Province looks to strengthen Freedom of Information and Protection of Privacy Act

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The provincial government wants to improve B.C.’s Freedom of Information and Protection of Privacy Act (FOIPPA) to deliver better, more inclusive services to people, businesses and public sector organizations.

The proposed changes are designed to strengthen privacy protections and keep pace with new technology, according to a release from the provincial government.

“The COVID-19 pandemic changed the way we live, work, connect with loved ones and access the services we need. Today, people can safely talk to their doctor via Zoom, learn online and do business faster,” said Lisa Beare, minister of citizens’ services. “These amendments help people continue to access the services they need faster, while ensuring their privacy is protected. We’re making changes today to keep pace with advancements in technology and provide the level of service that people expect in the digital era.”

The proposed amendments include: 

-updating FOIPPA’s data residency provisions so public bodies can use modern tools while continuing to protect personal information;

-enhancing public-sector privacy protections and increasing accountability by implementing mandatory privacy breach reporting;

-introducing a modest application fee for non-personal freedom of information (FOI) requests; and

-increasing information sharing with Indigenous Peoples, adding Indigenous cultural protections and removing non-inclusive language.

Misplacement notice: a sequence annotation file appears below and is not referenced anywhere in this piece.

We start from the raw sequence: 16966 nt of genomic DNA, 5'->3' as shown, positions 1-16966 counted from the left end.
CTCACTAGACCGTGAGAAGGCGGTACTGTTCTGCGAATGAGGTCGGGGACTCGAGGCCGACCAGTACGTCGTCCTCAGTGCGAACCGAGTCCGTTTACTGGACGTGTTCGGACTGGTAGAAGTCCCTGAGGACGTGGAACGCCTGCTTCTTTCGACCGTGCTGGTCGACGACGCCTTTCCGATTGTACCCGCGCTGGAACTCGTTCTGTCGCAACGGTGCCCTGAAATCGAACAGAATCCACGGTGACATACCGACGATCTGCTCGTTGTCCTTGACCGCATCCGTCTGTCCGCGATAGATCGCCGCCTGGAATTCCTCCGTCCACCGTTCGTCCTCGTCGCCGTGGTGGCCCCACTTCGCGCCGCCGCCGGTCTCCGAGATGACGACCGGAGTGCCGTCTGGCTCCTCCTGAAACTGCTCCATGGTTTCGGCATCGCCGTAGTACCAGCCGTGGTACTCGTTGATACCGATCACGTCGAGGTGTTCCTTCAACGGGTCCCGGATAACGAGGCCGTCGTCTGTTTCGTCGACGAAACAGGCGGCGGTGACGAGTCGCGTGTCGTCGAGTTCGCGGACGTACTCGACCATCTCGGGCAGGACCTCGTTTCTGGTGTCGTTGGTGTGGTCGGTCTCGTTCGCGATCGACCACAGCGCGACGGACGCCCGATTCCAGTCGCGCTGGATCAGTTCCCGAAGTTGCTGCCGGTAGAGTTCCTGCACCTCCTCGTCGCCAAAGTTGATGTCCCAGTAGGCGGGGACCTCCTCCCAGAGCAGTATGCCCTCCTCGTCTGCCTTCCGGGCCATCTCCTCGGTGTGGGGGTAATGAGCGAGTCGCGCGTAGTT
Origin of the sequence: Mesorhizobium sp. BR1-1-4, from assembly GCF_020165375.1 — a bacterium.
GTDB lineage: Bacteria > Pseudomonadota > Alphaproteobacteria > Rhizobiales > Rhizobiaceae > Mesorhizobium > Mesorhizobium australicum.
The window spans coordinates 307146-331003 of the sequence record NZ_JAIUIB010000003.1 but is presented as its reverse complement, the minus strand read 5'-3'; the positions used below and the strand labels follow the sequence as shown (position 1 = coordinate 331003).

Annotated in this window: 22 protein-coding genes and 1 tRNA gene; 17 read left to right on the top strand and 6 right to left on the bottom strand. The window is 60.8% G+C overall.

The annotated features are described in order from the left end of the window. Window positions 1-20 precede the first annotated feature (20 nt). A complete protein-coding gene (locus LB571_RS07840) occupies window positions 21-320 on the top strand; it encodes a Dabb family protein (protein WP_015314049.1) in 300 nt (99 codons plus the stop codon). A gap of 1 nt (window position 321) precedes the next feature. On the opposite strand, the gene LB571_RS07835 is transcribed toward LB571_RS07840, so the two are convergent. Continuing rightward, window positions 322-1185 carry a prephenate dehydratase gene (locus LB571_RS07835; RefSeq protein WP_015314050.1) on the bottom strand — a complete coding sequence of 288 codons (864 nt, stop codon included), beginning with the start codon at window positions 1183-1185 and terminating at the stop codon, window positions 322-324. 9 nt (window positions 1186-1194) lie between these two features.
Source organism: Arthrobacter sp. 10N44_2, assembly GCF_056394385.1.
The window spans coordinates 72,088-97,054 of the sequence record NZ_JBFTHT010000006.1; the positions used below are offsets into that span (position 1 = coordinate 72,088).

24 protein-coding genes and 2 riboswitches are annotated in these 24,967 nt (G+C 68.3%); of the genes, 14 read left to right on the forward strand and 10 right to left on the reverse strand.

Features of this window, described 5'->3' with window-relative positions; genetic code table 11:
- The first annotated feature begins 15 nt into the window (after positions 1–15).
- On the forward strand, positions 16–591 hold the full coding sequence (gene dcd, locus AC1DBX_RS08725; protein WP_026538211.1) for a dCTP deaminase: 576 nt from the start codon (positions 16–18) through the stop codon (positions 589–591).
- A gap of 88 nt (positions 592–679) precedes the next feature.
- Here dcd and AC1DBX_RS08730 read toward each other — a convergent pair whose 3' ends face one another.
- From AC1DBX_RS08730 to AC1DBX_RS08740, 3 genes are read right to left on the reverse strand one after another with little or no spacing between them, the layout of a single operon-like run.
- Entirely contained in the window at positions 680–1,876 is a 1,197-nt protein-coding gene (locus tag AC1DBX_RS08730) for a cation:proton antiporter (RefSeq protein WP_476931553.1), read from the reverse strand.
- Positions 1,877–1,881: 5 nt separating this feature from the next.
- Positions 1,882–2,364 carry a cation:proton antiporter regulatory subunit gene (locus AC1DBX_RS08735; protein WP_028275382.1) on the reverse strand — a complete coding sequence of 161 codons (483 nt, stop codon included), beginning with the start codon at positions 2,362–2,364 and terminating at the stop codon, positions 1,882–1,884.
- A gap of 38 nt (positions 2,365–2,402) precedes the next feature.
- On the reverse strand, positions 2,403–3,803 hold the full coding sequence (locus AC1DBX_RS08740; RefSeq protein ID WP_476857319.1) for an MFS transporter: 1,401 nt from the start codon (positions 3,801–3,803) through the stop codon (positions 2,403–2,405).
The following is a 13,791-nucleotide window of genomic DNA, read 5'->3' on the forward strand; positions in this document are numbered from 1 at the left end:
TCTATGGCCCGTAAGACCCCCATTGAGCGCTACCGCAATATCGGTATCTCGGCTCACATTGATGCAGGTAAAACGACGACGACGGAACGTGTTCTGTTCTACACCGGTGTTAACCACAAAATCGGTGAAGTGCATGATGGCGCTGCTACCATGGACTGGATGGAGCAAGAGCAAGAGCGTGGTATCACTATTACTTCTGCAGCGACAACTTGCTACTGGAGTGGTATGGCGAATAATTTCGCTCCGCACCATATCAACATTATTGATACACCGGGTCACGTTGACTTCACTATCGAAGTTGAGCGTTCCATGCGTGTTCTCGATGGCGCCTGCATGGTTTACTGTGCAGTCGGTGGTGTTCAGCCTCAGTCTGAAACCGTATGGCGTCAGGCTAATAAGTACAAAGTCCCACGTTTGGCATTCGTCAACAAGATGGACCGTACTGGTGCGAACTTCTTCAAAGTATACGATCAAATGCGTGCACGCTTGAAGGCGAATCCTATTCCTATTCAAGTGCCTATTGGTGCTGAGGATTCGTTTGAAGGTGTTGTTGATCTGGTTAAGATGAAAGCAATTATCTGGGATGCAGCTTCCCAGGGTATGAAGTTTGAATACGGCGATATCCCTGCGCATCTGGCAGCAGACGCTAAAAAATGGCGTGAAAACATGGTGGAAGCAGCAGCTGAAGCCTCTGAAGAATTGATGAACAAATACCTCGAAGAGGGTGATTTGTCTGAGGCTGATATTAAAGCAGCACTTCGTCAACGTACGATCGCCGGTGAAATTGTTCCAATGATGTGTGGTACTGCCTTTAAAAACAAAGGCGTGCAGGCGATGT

The province said data-residency requirement changes will bring B.C. in line with other jurisdictions by removing restrictions that prevent access to digital tools and technologies. 

The changes will increase access to technologies and streamline service delivery for public bodies, according to the release. For example, greater access to cloud-based services will improve B.C.’s post-secondary institutions’ ability to attract students by allowing them to use cloud-based education tools offered outside of B.C.

“This is a positive development from government that B.C.’s tech industry welcomes,” said Jill Tipping, president and CEO, BC Tech Association. “The changes to B.C.’s data residency requirements will allow local companies to leverage cutting-edge technology to help B.C.’s public sector deliver the modern tools that citizens expect with the privacy protections they need.”

The province said the changes are meant to strengthen privacy protection through added privacy-protection controls to safeguard people’s information, while remaining transparent and accountable. 

Enhancements to mandatory breach reporting require privacy management programs and clarify requirements for public bodies’ privacy impact assessments, while proposed amendments will increase penalties for offences under the act and introduce new penalties, such as for knowingly accessing information without authorization.

FOIPPA was introduced in 1993 and applies to more than 2,900 public bodies in B.C. It is meant to keep governments accountable to the public and protects the privacy of residents.

Apart from minor amendments in 2019, FOIPPA has not substantially changed since 2011, according to the province.

The province processes more than 10,000 FOI requests annually and the volume of requests increased by over 40 per cent over a two-year period, reaching an all-time high of more than 13,000 requests in 2019-20 (13,055), according to the release.

The average cost to government for processing a single FOI request is $3,000, though some large, complex requests can exceed this number.

The province said about 40 per cent of requests are for personal records, which people are not charged for. It added the proposed amendments will not change this.

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